By Leslie Ann Aquino, Chito Chavez, and Analou De Vera
Voters should start making their list of candidates or “kodigos” ahead of the May 13 midterm polls.
Commission on Elections (Comelec) Commissioner Luie Guia said it is best if voters will prepare their “kodigos” ahead of time so that when they go to the polling precinct, they already know who to vote for.
“Come Election Day, you should know already who you will vote for. It’s even better if you have your kodigos,” he said in an interview.
“So, when you get there, you will just shade away. It’s way better than going there and that’s the only time you will think who you will vote for,” Guia added.
He reminded voters not to put their “kodigos” in their mobile phones as they will not be allowed to use their phones inside the voting center.
“Bringing cellphones is not prohibited. But they cannot be used inside the polling precincts. So don’t put your kodigo in your phones,” said Guia.
Having a kodigo, he said will also help prevent one from making accidental markings on the ballots.
“It’s an optical scanning technology. So any mark or shade that are inside the space, where the voter should be putting their shade to vote for the candidates, could be read by the machine if it reaches the threshold,” said Guia.
“Those are real possibilities if we are not as careful as we should be,” he added.
The Comelec said there are more than 61 million voters in the May 13 national and local elections.
No payouts of gov’t programs
The Department of the Interior and Local Government (DILG) has barred all local elective officials and politicians in general from attending payouts of national government programs and activities.
DILG Undersecretary and spokesman Jonathan Malaya said the Code of Conduct of Government Officials requires public officials and employees to be more circumspect in their activities especially during this campaign season.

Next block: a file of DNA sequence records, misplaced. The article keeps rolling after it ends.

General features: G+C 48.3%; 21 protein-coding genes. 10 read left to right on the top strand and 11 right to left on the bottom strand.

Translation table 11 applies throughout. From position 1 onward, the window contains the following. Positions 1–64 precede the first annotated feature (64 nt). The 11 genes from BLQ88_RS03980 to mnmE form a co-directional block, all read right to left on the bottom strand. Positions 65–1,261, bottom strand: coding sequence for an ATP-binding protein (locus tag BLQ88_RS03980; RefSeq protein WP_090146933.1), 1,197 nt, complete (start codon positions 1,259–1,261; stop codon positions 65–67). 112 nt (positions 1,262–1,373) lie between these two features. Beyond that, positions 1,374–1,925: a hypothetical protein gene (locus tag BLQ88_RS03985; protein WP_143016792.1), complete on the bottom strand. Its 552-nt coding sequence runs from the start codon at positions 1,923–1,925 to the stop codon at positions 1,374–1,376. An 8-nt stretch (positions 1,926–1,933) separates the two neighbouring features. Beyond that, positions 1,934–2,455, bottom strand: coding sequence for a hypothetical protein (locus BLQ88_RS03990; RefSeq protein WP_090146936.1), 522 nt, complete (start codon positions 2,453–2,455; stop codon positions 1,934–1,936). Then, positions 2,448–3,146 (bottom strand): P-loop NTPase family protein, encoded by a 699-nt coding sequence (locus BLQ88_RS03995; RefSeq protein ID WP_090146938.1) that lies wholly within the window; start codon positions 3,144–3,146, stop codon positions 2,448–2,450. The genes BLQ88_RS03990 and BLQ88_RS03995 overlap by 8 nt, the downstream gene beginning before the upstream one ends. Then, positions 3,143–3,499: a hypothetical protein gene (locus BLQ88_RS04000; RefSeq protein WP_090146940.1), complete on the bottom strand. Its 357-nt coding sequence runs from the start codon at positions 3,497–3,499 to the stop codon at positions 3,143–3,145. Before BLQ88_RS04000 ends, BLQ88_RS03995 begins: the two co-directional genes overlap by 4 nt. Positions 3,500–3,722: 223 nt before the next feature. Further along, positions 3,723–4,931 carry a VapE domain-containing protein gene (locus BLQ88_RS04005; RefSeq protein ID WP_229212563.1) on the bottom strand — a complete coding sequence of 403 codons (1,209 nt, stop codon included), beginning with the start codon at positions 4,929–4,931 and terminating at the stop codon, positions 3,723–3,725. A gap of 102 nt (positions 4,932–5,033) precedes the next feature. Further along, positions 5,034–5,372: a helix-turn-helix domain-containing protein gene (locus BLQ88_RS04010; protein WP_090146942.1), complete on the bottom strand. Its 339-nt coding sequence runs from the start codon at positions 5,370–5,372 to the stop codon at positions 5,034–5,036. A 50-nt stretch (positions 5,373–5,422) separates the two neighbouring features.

“Huwag po tayong magpa-epal sa mga proyekto ng gobyerno lalo na ngayong panahon ng kampanya (Let us not be ‘epals’ (posturing) in government projects especially during the campaign period),” said Malaya.
Malaya said DILG Secretary Eduardo M. Año has issued Memorandum Circular 2019-55, prohibiting all local elective officials and politicians in general from interfering or even attending payouts and related activities of national government agencies which could be used as a platform to advance their political interests.
He added that local government unit (LGU) officials should strictly observe high standards of personal conduct in their actions citing Section 4 of the Code of Conduct and Ethical Standards for Public Officials and Employees which imposes upon every public official and employee to uphold public interest over and above personal interest.
The DILG spokesman added the DILG has received reports from other national government agencies, including the Department of Social Welfare and Development (DSWD) that some local elective officials are exerting undue influence over the payouts of government programs and activities for the purpose of indirectly endorsing their own candidacies for this year’s midterm elections.
Some politicians even attempted to hijack the distribution of DSWD’s Unconditional Cash Transfer (UCT) program.
“The payouts of the DSWD, among other programs, are apolitical. We cannot and will not tolerate any politician to speak during the release of assistance. The payout cannot be linked to any candidate or political party,” he added.
Malaya also warns politicians against threatening beneficiaries that they would be delisted if they do not support them in the elections.
“Only the DSWD can delist the names of beneficiaries of their programs. We appeal to all candidates not to ‘politicize’ the payouts otherwise the DILG will be compelled to bring charges against you,” he noted.
Champion of the environment
EcoWaste Coalition has urged the public to elect “true champions for the environment” as the impacts of climate change, marine pollution, and hazardous waste trade become more evident in the country.
“As we mark the Earth Day on April 22, we call upon all registered voters to pick national and local candidates and party-list groups who will genuinely work with and for the people in ensuring a clean, healthy, safe and sustainable environment for all,” said Aileen Lucero, National Coordinator, EcoWaste Coalition.
“We need senators and representatives across the political spectrum who will actively engage in getting national laws and regulations adopted to protect the environment against further degradation and uphold environmental health and justice,” she said.